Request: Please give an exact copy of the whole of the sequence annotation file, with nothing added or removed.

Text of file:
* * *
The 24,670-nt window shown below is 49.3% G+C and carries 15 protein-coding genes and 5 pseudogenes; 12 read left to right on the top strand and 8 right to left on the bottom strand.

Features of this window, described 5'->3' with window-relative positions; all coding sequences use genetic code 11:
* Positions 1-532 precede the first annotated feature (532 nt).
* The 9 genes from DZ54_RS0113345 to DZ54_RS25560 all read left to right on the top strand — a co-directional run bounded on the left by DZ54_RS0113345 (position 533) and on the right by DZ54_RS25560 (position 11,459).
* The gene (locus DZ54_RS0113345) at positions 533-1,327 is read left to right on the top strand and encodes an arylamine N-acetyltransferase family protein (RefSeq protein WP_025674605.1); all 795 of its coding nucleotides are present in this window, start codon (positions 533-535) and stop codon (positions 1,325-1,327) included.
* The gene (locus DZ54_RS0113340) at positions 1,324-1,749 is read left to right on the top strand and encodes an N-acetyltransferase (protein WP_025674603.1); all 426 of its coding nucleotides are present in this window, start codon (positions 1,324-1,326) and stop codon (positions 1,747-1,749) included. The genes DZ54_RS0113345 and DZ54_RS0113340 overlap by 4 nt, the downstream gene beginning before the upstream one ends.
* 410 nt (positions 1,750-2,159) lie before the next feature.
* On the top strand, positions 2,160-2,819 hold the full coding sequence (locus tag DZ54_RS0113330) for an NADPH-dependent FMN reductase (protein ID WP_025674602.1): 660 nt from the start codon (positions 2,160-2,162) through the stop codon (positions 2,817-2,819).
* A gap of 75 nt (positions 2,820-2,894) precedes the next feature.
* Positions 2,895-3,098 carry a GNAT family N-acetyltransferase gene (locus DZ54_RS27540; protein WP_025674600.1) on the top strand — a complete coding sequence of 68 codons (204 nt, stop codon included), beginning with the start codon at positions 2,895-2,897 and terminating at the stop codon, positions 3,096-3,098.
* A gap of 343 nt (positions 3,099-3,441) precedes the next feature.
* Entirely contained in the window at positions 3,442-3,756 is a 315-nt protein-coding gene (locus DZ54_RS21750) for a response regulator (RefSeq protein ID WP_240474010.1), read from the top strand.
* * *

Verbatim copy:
The 24,670-nt window shown below is 49.3% G+C and carries 15 protein-coding genes and 5 pseudogenes; 12 read left to right on the top strand and 8 right to left on the bottom strand.

Features of this window, described 5'->3' with window-relative positions; all coding sequences use genetic code 11:
* Positions 1-532 precede the first annotated feature (532 nt).
* The 9 genes from DZ54_RS0113345 to DZ54_RS25560 all read left to right on the top strand — a co-directional run bounded on the left by DZ54_RS0113345 (position 533) and on the right by DZ54_RS25560 (position 11,459).
* The gene (locus DZ54_RS0113345) at positions 533-1,327 is read left to right on the top strand and encodes an arylamine N-acetyltransferase family protein (RefSeq protein WP_025674605.1); all 795 of its coding nucleotides are present in this window, start codon (positions 533-535) and stop codon (positions 1,325-1,327) included.
* The gene (locus DZ54_RS0113340) at positions 1,324-1,749 is read left to right on the top strand and encodes an N-acetyltransferase (protein WP_025674603.1); all 426 of its coding nucleotides are present in this window, start codon (positions 1,324-1,326) and stop codon (positions 1,747-1,749) included. The genes DZ54_RS0113345 and DZ54_RS0113340 overlap by 4 nt, the downstream gene beginning before the upstream one ends.
* 410 nt (positions 1,750-2,159) lie before the next feature.
* On the top strand, positions 2,160-2,819 hold the full coding sequence (locus tag DZ54_RS0113330) for an NADPH-dependent FMN reductase (protein ID WP_025674602.1): 660 nt from the start codon (positions 2,160-2,162) through the stop codon (positions 2,817-2,819).
* A gap of 75 nt (positions 2,820-2,894) precedes the next feature.
* Positions 2,895-3,098 carry a GNAT family N-acetyltransferase gene (locus DZ54_RS27540; protein WP_025674600.1) on the top strand — a complete coding sequence of 68 codons (204 nt, stop codon included), beginning with the start codon at positions 2,895-2,897 and terminating at the stop codon, positions 3,096-3,098.
* A gap of 343 nt (positions 3,099-3,441) precedes the next feature.
* Entirely contained in the window at positions 3,442-3,756 is a 315-nt protein-coding gene (locus DZ54_RS21750) for a response regulator (RefSeq protein ID WP_240474010.1), read from the top strand.